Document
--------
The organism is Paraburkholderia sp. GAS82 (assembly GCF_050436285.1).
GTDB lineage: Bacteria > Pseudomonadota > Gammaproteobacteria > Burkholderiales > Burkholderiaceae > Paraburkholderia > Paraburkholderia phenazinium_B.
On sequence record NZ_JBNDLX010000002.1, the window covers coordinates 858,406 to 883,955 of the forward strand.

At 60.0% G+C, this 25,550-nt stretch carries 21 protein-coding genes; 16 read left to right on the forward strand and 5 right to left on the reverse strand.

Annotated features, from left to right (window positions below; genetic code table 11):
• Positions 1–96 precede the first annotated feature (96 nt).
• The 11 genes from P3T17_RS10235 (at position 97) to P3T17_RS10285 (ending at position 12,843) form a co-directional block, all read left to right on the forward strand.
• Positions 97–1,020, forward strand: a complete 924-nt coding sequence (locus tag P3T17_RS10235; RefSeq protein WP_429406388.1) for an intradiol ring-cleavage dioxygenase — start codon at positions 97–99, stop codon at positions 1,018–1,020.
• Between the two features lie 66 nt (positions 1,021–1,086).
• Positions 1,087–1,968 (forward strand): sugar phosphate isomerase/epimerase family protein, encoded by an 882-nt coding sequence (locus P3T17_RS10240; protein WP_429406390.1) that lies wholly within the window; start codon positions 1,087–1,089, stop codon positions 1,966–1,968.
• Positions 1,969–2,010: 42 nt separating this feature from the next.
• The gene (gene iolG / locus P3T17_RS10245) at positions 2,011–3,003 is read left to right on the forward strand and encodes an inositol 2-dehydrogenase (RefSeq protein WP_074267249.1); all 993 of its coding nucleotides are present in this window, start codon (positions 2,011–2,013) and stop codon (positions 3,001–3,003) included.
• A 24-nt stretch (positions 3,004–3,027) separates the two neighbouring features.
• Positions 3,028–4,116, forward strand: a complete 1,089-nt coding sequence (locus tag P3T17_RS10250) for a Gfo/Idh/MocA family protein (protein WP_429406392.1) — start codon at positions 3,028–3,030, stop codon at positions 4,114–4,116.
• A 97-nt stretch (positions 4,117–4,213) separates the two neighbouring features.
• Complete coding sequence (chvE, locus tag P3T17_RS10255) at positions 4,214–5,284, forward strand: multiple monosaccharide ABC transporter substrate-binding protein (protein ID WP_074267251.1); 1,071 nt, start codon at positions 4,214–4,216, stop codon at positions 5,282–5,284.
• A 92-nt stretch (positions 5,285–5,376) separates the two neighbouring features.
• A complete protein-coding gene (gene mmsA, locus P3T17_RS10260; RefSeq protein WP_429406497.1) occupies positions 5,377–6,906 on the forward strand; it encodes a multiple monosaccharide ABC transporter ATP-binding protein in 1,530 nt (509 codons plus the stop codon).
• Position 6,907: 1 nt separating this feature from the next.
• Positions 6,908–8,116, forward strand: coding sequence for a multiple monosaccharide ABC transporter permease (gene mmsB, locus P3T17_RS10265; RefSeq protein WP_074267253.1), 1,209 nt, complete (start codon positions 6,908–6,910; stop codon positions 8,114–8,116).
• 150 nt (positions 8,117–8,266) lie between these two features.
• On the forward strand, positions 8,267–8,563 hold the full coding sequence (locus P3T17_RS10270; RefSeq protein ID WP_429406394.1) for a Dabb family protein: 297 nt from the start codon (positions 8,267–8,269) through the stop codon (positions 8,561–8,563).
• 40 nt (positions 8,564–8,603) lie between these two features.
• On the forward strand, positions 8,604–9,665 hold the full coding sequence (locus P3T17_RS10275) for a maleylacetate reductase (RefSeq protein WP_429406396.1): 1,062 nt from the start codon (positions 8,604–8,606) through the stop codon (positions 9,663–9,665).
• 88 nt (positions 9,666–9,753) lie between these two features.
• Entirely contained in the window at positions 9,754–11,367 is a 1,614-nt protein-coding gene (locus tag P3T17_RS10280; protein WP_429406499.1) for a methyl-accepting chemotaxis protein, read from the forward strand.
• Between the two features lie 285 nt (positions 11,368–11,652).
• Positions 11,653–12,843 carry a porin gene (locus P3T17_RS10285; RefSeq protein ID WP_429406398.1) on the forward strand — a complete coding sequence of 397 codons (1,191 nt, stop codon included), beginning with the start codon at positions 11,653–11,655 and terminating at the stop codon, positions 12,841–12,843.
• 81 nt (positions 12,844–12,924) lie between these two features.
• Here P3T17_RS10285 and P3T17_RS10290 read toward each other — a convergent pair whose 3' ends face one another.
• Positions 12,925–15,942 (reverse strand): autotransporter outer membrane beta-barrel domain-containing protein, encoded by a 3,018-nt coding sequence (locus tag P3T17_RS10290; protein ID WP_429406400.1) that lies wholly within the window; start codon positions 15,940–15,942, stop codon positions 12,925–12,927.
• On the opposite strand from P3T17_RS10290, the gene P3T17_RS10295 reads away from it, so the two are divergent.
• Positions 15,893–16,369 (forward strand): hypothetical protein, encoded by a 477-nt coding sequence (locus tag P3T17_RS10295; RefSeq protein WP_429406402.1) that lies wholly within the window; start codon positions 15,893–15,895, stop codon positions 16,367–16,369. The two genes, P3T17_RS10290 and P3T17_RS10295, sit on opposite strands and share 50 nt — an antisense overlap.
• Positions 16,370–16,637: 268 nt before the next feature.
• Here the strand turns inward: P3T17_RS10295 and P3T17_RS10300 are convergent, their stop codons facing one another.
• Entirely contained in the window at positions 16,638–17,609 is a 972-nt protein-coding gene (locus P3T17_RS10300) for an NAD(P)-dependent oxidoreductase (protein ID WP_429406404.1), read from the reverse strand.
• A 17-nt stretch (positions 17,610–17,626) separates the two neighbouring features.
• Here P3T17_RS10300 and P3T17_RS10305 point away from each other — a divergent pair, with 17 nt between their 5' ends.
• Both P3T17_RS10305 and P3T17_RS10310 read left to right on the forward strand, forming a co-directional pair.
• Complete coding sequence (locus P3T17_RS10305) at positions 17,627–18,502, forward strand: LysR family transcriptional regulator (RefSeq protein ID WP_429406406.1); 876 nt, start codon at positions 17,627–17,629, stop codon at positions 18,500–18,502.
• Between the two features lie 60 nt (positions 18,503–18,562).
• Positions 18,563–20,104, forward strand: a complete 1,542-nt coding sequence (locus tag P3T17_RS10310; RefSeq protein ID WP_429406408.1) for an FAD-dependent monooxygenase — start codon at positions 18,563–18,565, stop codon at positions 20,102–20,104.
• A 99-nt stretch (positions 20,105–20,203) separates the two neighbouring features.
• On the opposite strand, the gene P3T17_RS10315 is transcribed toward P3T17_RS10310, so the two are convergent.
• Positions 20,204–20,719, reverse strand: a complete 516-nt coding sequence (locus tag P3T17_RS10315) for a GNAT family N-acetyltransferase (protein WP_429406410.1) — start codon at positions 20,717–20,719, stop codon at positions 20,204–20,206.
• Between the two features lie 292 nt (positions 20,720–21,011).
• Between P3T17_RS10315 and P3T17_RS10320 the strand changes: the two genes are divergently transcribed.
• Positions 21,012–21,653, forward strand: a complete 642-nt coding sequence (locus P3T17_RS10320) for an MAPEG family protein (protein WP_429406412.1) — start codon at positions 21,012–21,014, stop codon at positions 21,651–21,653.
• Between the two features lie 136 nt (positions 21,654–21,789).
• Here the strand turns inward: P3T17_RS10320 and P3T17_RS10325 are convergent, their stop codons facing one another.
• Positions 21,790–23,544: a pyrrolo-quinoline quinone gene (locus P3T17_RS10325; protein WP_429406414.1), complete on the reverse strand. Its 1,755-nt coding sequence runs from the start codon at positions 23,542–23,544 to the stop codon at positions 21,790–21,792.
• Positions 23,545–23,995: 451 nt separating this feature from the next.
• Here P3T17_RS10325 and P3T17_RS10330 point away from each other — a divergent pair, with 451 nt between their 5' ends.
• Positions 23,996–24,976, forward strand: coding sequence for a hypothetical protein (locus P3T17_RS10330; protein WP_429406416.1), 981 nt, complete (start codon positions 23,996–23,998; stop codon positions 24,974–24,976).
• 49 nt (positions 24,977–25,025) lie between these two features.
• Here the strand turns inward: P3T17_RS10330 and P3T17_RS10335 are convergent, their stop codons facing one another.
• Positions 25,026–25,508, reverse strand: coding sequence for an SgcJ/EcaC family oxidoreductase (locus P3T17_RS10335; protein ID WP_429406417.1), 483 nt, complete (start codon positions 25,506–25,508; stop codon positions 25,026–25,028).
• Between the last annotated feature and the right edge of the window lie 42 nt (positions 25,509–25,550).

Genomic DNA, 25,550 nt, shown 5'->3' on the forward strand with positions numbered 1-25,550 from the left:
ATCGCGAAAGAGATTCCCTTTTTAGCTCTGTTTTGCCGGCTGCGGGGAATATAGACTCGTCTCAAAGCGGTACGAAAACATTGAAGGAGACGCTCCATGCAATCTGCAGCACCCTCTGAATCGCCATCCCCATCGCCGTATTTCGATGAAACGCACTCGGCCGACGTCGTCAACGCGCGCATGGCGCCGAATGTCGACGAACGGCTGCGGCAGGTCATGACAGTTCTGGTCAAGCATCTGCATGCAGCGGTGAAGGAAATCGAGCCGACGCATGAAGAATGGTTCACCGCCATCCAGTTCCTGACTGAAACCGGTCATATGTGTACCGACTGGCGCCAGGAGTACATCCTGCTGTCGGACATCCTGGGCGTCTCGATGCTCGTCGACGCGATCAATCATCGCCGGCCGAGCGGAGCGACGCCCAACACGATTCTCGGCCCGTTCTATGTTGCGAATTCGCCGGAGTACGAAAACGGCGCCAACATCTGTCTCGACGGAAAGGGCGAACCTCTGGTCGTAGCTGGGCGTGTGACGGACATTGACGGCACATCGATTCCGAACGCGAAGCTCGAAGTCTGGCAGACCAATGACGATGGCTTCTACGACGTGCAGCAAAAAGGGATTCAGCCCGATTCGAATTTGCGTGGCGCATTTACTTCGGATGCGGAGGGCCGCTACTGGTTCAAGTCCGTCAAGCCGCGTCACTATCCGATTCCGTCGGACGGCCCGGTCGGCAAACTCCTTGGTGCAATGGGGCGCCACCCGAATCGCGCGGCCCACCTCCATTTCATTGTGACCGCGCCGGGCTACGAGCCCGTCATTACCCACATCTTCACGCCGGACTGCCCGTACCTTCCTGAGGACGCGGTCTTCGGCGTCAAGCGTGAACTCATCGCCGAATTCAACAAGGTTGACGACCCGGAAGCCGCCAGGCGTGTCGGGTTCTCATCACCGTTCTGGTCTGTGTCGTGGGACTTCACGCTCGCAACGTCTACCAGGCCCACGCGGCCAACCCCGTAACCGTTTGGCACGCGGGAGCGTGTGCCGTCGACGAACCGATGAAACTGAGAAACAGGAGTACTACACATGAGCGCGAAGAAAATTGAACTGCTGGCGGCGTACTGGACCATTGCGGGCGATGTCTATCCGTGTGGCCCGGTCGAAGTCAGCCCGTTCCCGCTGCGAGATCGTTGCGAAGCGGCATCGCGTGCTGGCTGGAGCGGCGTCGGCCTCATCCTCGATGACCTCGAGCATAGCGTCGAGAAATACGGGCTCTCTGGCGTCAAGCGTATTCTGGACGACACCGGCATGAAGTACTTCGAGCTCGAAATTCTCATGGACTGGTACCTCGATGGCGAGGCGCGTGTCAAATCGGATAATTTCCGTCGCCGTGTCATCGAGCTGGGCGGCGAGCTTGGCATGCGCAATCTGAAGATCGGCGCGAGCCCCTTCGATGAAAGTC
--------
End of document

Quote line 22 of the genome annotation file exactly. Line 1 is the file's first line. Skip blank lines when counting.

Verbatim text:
• On the forward strand, positions 8,267–8,563 hold the full coding sequence (locus P3T17_RS10270; RefSeq protein ID WP_429406394.1) for a Dabb family protein: 297 nt from the start codon (positions 8,267–8,269) through the stop codon (positions 8,561–8,563).